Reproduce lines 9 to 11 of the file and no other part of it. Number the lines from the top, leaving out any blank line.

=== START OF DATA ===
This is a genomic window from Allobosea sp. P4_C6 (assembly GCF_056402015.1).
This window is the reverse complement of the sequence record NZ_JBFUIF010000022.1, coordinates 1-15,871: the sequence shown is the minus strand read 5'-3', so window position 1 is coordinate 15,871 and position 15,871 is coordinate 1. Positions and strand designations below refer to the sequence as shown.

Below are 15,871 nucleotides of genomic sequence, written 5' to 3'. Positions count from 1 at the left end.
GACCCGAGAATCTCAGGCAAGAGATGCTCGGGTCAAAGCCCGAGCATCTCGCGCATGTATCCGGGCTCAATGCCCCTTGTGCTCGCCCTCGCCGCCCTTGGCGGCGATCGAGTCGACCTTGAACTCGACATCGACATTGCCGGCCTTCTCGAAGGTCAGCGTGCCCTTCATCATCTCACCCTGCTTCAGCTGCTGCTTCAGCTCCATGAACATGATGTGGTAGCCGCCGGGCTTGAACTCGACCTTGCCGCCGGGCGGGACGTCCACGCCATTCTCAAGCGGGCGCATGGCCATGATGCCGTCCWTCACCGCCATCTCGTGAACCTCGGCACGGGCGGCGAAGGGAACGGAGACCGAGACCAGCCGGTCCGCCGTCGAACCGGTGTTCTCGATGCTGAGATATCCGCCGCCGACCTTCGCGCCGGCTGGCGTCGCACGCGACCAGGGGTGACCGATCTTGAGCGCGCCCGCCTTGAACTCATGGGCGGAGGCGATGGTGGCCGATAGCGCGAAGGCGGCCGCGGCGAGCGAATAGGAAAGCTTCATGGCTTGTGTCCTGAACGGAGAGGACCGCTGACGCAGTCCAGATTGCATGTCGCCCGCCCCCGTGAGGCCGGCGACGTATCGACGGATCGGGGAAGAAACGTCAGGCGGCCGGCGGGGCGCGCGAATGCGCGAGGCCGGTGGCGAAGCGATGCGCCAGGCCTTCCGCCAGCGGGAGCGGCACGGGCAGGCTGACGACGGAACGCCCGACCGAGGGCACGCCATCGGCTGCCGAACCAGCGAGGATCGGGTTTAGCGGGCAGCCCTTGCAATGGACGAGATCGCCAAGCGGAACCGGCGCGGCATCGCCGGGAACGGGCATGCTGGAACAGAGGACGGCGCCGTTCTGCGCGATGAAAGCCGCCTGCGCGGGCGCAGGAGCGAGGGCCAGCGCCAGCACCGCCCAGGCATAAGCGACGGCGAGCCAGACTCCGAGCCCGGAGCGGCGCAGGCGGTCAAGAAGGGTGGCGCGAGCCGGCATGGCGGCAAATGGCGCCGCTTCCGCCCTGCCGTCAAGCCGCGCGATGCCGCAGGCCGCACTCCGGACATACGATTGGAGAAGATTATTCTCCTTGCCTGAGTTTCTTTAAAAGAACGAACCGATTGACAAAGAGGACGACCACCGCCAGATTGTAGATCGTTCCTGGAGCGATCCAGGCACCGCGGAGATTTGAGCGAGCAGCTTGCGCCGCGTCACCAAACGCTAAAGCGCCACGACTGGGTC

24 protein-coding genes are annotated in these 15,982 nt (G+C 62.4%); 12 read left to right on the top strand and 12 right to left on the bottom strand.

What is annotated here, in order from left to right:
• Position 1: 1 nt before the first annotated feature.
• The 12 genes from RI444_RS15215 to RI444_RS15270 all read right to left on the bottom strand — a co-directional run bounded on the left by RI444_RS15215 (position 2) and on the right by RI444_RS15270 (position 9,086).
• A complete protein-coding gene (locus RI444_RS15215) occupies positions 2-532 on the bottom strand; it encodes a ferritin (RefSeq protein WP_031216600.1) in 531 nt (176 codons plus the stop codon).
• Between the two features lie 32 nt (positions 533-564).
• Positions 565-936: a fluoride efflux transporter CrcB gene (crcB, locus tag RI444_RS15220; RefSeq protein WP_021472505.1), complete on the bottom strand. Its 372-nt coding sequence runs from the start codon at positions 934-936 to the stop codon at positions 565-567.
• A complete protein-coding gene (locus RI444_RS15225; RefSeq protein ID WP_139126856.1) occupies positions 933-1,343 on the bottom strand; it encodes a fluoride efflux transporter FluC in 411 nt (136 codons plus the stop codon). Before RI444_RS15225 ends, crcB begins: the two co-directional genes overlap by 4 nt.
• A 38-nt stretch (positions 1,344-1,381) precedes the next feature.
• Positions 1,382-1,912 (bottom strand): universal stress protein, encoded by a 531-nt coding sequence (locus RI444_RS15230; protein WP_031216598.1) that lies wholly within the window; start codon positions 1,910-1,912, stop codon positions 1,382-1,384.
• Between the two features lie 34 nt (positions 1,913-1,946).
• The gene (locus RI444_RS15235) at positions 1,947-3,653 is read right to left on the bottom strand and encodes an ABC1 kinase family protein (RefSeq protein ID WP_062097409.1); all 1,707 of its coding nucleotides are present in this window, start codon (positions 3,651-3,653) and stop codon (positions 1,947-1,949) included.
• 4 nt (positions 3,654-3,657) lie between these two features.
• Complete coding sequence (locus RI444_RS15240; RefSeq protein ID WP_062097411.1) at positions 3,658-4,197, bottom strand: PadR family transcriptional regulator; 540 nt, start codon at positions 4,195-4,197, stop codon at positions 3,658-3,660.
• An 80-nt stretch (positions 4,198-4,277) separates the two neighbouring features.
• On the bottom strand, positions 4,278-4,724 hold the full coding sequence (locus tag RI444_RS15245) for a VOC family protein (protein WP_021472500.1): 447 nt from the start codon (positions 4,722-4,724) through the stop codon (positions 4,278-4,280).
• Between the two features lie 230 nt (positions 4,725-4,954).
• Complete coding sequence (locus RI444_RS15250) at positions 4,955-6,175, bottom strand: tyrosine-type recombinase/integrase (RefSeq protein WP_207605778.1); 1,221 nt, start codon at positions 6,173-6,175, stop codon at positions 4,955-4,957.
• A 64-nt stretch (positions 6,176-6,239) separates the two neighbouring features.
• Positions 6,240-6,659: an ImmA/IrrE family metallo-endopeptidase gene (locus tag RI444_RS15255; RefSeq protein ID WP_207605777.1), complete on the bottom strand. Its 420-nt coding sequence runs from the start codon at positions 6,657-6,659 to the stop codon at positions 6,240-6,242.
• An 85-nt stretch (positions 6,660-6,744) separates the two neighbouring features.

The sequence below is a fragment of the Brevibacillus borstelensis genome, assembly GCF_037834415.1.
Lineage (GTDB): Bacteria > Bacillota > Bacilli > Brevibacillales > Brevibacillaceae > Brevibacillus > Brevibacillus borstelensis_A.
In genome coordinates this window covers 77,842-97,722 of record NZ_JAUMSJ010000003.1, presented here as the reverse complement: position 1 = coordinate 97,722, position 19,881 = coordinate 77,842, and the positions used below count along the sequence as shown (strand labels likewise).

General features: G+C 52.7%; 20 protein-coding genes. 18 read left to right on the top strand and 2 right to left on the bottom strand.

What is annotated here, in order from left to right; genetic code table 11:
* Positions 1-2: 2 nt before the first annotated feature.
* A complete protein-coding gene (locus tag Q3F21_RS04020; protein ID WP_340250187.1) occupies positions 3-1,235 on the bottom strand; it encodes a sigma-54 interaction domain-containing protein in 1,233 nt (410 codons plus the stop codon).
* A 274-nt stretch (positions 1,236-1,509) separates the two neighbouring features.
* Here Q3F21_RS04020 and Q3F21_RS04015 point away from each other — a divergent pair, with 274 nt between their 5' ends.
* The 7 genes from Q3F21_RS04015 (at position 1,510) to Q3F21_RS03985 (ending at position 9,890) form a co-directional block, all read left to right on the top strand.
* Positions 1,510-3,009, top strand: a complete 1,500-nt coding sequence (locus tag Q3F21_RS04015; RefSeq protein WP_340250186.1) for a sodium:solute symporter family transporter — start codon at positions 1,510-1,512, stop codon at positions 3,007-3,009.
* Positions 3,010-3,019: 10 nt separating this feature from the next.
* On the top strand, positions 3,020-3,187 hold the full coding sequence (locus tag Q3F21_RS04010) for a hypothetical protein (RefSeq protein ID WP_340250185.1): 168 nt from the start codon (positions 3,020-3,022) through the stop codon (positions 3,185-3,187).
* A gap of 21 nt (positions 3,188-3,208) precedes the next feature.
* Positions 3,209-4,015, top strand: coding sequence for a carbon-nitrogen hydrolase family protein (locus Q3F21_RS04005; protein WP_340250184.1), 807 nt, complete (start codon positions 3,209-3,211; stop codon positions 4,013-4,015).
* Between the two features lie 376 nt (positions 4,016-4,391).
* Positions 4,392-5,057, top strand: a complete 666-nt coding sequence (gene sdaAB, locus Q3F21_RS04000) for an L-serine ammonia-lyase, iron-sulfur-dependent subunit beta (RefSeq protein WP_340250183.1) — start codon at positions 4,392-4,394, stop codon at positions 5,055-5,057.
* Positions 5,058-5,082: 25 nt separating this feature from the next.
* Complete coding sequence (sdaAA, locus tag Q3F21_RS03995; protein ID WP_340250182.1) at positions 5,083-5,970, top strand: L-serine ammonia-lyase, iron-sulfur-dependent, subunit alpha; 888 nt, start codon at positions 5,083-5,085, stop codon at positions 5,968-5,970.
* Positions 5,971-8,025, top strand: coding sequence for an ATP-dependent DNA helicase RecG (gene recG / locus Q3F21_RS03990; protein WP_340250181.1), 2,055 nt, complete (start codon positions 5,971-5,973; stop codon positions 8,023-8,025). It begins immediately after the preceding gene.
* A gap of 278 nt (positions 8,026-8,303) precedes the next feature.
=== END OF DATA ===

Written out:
• A complete protein-coding gene (locus RI444_RS15215) occupies positions 2-532 on the bottom strand; it encodes a ferritin (RefSeq protein WP_031216600.1) in 531 nt (176 codons plus the stop codon).
• Between the two features lie 32 nt (positions 533-564).
• Positions 565-936: a fluoride efflux transporter CrcB gene (crcB, locus tag RI444_RS15220; RefSeq protein WP_021472505.1), complete on the bottom strand. Its 372-nt coding sequence runs from the start codon at positions 934-936 to the stop codon at positions 565-567.